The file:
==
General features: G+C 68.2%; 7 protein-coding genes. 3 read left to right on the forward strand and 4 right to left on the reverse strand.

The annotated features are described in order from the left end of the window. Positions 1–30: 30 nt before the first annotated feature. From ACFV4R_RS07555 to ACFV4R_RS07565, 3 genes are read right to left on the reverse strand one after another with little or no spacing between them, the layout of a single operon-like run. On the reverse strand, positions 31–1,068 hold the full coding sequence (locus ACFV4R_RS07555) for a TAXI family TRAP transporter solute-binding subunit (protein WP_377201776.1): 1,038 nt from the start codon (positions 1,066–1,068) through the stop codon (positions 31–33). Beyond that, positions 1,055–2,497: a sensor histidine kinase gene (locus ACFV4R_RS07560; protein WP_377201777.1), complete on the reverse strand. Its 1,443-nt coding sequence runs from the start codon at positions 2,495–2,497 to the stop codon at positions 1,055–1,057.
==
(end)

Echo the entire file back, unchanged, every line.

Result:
General features: G+C 68.2%; 7 protein-coding genes. 3 read left to right on the forward strand and 4 right to left on the reverse strand.

The annotated features are described in order from the left end of the window. Positions 1–30: 30 nt before the first annotated feature. From ACFV4R_RS07555 to ACFV4R_RS07565, 3 genes are read right to left on the reverse strand one after another with little or no spacing between them, the layout of a single operon-like run. On the reverse strand, positions 31–1,068 hold the full coding sequence (locus ACFV4R_RS07555) for a TAXI family TRAP transporter solute-binding subunit (protein WP_377201776.1): 1,038 nt from the start codon (positions 1,066–1,068) through the stop codon (positions 31–33). Beyond that, positions 1,055–2,497: a sensor histidine kinase gene (locus ACFV4R_RS07560; protein WP_377201777.1), complete on the reverse strand. Its 1,443-nt coding sequence runs from the start codon at positions 2,495–2,497 to the stop codon at positions 1,055–1,057.